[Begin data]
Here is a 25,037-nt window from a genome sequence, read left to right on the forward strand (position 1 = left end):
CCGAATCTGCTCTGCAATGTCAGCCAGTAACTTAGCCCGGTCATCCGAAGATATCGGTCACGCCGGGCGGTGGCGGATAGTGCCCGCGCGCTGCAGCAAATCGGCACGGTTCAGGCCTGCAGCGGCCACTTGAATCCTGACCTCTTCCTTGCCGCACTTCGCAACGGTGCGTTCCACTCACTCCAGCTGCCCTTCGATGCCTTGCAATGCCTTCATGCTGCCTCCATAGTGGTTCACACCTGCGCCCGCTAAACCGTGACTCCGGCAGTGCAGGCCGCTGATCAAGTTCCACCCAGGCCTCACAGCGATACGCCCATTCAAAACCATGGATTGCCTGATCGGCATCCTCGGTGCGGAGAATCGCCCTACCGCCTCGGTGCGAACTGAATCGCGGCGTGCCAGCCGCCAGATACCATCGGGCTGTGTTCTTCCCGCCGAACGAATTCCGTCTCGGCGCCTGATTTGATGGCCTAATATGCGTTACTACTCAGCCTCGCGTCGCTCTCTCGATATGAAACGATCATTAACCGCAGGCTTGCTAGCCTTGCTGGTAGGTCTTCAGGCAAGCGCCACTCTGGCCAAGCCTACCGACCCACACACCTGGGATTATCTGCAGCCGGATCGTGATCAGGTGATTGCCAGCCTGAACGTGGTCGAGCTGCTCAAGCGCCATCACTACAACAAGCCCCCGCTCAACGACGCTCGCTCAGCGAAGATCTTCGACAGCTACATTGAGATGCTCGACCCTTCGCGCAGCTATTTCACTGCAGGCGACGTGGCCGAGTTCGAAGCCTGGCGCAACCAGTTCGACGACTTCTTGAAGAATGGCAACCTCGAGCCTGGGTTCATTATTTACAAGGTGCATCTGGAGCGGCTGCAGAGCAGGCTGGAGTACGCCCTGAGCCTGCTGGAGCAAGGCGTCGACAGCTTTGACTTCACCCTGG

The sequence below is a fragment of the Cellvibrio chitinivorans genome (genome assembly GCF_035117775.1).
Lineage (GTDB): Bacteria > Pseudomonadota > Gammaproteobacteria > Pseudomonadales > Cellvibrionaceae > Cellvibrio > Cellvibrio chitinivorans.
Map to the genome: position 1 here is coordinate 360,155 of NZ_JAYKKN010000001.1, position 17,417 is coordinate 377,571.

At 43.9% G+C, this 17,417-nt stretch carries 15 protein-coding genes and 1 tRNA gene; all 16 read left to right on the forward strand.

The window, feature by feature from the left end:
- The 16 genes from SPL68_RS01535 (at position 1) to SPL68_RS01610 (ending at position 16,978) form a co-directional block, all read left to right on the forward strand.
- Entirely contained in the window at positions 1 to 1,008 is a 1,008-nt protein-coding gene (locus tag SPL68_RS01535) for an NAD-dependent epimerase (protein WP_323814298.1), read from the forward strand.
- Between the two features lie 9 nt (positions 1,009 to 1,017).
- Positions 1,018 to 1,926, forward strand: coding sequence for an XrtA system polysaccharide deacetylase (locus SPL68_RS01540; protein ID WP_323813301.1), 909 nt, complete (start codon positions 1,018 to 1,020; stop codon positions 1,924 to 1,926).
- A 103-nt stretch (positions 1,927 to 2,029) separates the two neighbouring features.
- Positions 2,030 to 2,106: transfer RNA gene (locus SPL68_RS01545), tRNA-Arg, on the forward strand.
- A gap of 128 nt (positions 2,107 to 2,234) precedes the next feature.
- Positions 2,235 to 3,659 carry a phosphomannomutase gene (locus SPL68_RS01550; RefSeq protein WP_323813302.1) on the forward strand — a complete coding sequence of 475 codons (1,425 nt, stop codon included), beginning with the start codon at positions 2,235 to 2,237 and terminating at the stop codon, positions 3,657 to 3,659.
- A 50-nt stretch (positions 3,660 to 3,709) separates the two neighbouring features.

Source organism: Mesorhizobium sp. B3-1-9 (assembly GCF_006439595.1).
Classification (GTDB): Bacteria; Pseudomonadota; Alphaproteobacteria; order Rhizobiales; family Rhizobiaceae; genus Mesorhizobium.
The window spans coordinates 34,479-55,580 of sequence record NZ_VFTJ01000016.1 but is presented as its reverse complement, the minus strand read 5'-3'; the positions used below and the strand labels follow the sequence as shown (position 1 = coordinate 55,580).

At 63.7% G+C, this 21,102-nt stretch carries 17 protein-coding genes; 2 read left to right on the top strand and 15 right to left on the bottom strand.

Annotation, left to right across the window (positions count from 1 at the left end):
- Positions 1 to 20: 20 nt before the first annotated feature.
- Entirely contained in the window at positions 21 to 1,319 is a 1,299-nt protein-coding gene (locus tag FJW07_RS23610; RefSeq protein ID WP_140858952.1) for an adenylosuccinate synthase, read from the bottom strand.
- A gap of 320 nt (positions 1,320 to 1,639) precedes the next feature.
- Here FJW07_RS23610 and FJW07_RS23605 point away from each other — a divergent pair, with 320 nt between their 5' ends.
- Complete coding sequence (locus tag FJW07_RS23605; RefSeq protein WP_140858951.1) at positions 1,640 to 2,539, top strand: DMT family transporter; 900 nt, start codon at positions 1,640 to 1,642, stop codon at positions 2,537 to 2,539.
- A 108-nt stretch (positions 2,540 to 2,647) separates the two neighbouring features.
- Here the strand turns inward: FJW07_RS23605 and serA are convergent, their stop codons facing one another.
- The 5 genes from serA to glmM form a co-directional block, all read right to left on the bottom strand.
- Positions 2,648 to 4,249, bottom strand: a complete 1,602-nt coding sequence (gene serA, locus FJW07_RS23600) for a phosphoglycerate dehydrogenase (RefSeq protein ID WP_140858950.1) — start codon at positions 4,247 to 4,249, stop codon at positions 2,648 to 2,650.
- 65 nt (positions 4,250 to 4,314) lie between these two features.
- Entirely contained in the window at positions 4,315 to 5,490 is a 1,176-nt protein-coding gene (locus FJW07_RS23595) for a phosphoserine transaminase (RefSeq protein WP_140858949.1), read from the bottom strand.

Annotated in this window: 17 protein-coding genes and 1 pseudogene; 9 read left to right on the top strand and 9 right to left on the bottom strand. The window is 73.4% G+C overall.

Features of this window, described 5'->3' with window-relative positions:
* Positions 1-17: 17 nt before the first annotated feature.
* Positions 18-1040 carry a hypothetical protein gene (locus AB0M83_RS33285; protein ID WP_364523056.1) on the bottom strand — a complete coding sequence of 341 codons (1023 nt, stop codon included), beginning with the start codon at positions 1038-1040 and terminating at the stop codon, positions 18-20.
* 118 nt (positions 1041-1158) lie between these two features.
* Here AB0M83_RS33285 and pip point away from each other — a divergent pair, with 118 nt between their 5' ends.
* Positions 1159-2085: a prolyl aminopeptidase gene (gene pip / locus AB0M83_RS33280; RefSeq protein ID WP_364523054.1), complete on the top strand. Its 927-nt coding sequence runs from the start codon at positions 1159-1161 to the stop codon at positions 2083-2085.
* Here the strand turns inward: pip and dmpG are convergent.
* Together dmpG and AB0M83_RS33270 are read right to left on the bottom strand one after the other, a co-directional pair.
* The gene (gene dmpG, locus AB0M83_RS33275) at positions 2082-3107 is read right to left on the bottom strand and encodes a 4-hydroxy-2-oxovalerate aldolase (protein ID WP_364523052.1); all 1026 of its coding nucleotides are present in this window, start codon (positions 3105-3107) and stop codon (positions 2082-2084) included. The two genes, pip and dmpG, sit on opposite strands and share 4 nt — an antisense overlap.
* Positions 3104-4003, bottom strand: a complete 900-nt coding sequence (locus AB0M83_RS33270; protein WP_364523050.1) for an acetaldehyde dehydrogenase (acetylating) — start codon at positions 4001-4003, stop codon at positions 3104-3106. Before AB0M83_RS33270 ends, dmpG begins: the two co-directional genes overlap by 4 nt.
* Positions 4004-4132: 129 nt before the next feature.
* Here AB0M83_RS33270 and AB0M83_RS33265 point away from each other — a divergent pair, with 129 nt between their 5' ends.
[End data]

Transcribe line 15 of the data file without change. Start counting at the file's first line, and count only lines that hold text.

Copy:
- Positions 2,235 to 3,659 carry a phosphomannomutase gene (locus SPL68_RS01550; RefSeq protein WP_323813302.1) on the forward strand — a complete coding sequence of 475 codons (1,425 nt, stop codon included), beginning with the start codon at positions 2,235 to 2,237 and terminating at the stop codon, positions 3,657 to 3,659.